Even more is that it took me nine to get verified on Spotify, Audiomack, Deezer. Those are commercial platforms representing musicians worldwide. I’m very proud of this achievement. That meant my music is everywhere. In 2013, I was awarded ‘Northen Nigeria Best Singer of the Year’.

Four years later in 2017, I would later win another category ‘Kaduna Best Singer of the Year’ at the Northern Nigeria Entertainment Awards. In 2015 I got to perform at the Kaduna Festival (KADAMFEST) with the likes of Yemi Alade, MI, Tuface Idibia, and artistes like DJ AB, Feezy, Geeboy, and Ice Prince. Since then, I’ve been getting booked for stage performances and events.


I must say the passion with which you drive your career is admirable. Yet, you say talent was something you were born with, not something you acquired. At what point did you realize that music was the thing you wanted for yourself as a profession?

I was born with the talent of music but I never realized until 2012 when it ached to unravel itself. Even when I didn’t have the instrument, I would fantasize about detailed guitar solos in my head on hearing the crappiest R&B or pop song and enjoy singing along anything that comes to mind. I would later realize it was time I let this thing out. That was how I then decided I would do music.

Tell us about your journey to being signed under Yaran North Side (YNS), will you?

YNS is a north-based record label. They have their own studio and virtually everything a musician needs to thrive in their art. Before I got signed, I would often go to their studio, record songs, and thereafter, pay for the music production. There was a time I became broke from this routine.

I made two friends running the record label, Likita and DJ AB. I accosted the latter and told him I was considering quitting music. He was shocked and asked me why. I told him I had problems financing my projects and promoting them and I had decided to leave the craft for my own good.

He was like, ‘No, no. Come and I’ll produce you a song and I’ll help you promote it.’ Since then, we became even closer and that was when I sang my fifth song.’ When he listened to it, he was like, ‘You know what, I think we’re going to sign you under YNS Records. You’re an asset, you can sing.

‘And we don’t have a lot of singers in our team. We mostly have rappers. So, I’ll contact my elder brother and hook you up with him.’ I agreed and got to meet Likita, who met with the management after which they contacted me and we signed a deal. I’ve been with YNS since. I’ve been releasing my songs under its brand and we’re almost like family now.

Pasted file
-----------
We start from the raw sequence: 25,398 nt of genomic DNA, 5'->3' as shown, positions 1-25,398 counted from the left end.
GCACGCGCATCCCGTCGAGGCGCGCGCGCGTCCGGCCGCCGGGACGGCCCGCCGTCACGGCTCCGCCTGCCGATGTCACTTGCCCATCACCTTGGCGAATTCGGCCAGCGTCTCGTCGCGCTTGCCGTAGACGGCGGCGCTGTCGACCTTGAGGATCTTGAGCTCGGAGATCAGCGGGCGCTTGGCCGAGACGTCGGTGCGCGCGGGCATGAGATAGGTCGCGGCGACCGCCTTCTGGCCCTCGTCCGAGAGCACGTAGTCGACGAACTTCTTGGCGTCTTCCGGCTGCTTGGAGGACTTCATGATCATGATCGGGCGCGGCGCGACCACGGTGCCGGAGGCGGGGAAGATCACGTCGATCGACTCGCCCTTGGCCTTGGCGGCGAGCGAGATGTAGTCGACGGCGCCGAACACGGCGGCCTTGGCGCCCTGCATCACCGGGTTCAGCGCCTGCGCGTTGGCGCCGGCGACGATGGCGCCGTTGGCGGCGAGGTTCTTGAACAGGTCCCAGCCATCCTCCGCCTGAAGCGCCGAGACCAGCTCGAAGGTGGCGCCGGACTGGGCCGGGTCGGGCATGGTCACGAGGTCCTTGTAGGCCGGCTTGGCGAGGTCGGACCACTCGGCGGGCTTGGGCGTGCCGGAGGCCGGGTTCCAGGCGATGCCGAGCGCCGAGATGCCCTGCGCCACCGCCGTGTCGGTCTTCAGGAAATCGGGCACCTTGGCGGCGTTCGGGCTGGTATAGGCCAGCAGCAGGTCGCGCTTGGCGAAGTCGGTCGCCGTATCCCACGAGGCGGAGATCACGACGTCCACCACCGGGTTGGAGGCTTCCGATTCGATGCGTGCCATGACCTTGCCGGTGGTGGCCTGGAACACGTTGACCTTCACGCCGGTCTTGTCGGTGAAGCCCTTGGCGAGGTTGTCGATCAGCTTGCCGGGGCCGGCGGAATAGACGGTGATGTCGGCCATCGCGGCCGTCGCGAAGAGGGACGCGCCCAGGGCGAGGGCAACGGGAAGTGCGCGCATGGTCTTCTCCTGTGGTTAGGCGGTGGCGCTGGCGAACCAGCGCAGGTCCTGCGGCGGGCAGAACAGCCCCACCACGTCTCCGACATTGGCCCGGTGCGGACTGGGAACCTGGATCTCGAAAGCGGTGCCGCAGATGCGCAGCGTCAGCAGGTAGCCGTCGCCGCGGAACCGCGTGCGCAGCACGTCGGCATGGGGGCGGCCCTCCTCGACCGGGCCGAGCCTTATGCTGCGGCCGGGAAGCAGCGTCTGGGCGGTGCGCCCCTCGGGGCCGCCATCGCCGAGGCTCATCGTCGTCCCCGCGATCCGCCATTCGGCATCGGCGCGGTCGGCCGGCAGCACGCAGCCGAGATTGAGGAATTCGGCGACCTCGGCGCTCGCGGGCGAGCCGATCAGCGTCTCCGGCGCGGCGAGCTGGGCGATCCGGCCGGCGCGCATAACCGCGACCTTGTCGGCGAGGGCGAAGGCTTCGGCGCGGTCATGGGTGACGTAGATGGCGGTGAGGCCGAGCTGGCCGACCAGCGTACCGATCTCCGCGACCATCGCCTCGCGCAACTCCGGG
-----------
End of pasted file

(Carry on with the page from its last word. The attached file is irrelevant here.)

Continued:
Okay, there’s this thing going on with labels in Nigeria. You find that an emerging singer would agree to a documented deal before being signed only for issues to crop up when they hit fame, even when the contract hasn’t ended. Speak on it.

As an artiste, no one wants to be in one position. You’ll normally want to excel. So when an artiste gets signed and becomes popular, there’ll be a time when they want to leave the record label and become free,  not continue being managed by another person. Artistes want to build their own.

In that kind of situation, the manager in the label under which they’re signed feels hurt, especially when such an artiste has been yielding lots of returns. They’re always like, “We’ve already built you. Why would you want to leave us?” You move from being a talent reserve to being a bag of money.

Who wants to lose the latter? On the part of the artiste, they equally want to earn a sizeable part of that which they’ve worked for. Oftentimes, it’s the record label that makes it difficult, leading to unnecessary altercations.  Everyone is hustling in this showbiz; we all want more. The only way this can be addressed is when both parties aren’t being overly selfish.  Mostly, record labels are selfish.

They should understand that an artiste would always want to move forward; most successful artistes you’ll come across in Nigeria are independent. Most of them started under a record label. But, as time went on, they left to create a thing of their own. Nobody wants to remain on a spot.

There’ve been renowned Hausa singers. I mean, we have the likes of Ali Jita. But you find that mainstream music hasn’t really been a thing for the north over the years due to what many described as cultural reservations. How did you overcome this?

Well, that’s part of the challenges I’ve had to grapple with. Differences in cultural norms. In some parts of my country especially the north, not every clime accept music as a form of business or even a career.  This single fact is hard to cope with. If one isn’t careful, one could end up losing out.

You see (scoffs), I really worked hard, suffered. There were times that, when I release songs, people don’t really like downloading simply because they lumped us all into one category and decided that the hip hop culture is evil. When some see us on the street, they would say, ‘Those people are evil.’ But I think the language problem in the north is more striking; not everyone understands English.